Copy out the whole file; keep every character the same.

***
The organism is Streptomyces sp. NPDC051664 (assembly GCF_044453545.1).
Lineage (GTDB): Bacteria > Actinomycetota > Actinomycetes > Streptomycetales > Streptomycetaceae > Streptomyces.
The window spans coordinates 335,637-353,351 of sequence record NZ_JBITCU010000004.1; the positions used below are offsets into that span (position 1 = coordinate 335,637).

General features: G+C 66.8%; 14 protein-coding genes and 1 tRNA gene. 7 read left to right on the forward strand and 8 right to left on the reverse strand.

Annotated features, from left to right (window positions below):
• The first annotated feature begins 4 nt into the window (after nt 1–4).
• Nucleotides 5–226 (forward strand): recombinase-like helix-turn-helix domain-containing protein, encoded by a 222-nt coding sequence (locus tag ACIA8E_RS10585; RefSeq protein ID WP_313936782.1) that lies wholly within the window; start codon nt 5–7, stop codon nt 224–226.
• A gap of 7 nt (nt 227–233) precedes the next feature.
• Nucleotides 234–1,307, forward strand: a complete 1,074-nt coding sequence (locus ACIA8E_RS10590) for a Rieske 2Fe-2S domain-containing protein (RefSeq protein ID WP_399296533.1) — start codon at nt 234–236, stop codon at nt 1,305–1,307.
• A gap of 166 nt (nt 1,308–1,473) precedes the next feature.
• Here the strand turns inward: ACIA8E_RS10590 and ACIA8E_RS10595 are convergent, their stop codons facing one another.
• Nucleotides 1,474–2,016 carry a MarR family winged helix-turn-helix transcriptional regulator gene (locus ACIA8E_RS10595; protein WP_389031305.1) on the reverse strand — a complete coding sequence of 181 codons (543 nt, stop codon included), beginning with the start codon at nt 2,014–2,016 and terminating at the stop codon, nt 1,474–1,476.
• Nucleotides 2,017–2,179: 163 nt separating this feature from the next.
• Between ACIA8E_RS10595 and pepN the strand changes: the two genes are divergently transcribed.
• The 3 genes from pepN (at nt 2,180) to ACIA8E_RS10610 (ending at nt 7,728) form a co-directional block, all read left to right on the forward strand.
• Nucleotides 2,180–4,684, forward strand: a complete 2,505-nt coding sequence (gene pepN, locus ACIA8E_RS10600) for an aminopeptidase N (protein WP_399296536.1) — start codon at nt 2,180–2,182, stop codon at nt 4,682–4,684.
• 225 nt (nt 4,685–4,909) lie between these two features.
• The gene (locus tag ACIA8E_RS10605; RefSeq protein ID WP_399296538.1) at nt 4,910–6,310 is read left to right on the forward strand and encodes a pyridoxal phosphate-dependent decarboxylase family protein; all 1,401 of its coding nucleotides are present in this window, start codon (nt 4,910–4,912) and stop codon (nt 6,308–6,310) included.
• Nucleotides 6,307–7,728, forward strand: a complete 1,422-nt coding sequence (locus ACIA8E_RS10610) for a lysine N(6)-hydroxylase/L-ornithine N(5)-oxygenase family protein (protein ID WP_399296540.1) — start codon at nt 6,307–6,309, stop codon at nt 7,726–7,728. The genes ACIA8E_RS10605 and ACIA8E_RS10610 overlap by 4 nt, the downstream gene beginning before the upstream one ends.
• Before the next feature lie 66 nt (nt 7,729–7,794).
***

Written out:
The organism is Streptomyces sp. NPDC051664 (assembly GCF_044453545.1).
Lineage (GTDB): Bacteria > Actinomycetota > Actinomycetes > Streptomycetales > Streptomycetaceae > Streptomyces.
The window spans coordinates 335,637-353,351 of sequence record NZ_JBITCU010000004.1; the positions used below are offsets into that span (position 1 = coordinate 335,637).

General features: G+C 66.8%; 14 protein-coding genes and 1 tRNA gene. 7 read left to right on the forward strand and 8 right to left on the reverse strand.

Annotated features, from left to right (window positions below):
• The first annotated feature begins 4 nt into the window (after nt 1–4).
• Nucleotides 5–226 (forward strand): recombinase-like helix-turn-helix domain-containing protein, encoded by a 222-nt coding sequence (locus tag ACIA8E_RS10585; RefSeq protein ID WP_313936782.1) that lies wholly within the window; start codon nt 5–7, stop codon nt 224–226.
• A gap of 7 nt (nt 227–233) precedes the next feature.
• Nucleotides 234–1,307, forward strand: a complete 1,074-nt coding sequence (locus ACIA8E_RS10590) for a Rieske 2Fe-2S domain-containing protein (RefSeq protein ID WP_399296533.1) — start codon at nt 234–236, stop codon at nt 1,305–1,307.
• A gap of 166 nt (nt 1,308–1,473) precedes the next feature.
• Here the strand turns inward: ACIA8E_RS10590 and ACIA8E_RS10595 are convergent, their stop codons facing one another.
• Nucleotides 1,474–2,016 carry a MarR family winged helix-turn-helix transcriptional regulator gene (locus ACIA8E_RS10595; protein WP_389031305.1) on the reverse strand — a complete coding sequence of 181 codons (543 nt, stop codon included), beginning with the start codon at nt 2,014–2,016 and terminating at the stop codon, nt 1,474–1,476.
• Nucleotides 2,017–2,179: 163 nt separating this feature from the next.
• Between ACIA8E_RS10595 and pepN the strand changes: the two genes are divergently transcribed.
• The 3 genes from pepN (at nt 2,180) to ACIA8E_RS10610 (ending at nt 7,728) form a co-directional block, all read left to right on the forward strand.
• Nucleotides 2,180–4,684, forward strand: a complete 2,505-nt coding sequence (gene pepN, locus ACIA8E_RS10600) for an aminopeptidase N (protein WP_399296536.1) — start codon at nt 2,180–2,182, stop codon at nt 4,682–4,684.
• 225 nt (nt 4,685–4,909) lie between these two features.
• The gene (locus tag ACIA8E_RS10605; RefSeq protein ID WP_399296538.1) at nt 4,910–6,310 is read left to right on the forward strand and encodes a pyridoxal phosphate-dependent decarboxylase family protein; all 1,401 of its coding nucleotides are present in this window, start codon (nt 4,910–4,912) and stop codon (nt 6,308–6,310) included.
• Nucleotides 6,307–7,728, forward strand: a complete 1,422-nt coding sequence (locus ACIA8E_RS10610) for a lysine N(6)-hydroxylase/L-ornithine N(5)-oxygenase family protein (protein ID WP_399296540.1) — start codon at nt 6,307–6,309, stop codon at nt 7,726–7,728. The genes ACIA8E_RS10605 and ACIA8E_RS10610 overlap by 4 nt, the downstream gene beginning before the upstream one ends.
• Before the next feature lie 66 nt (nt 7,729–7,794).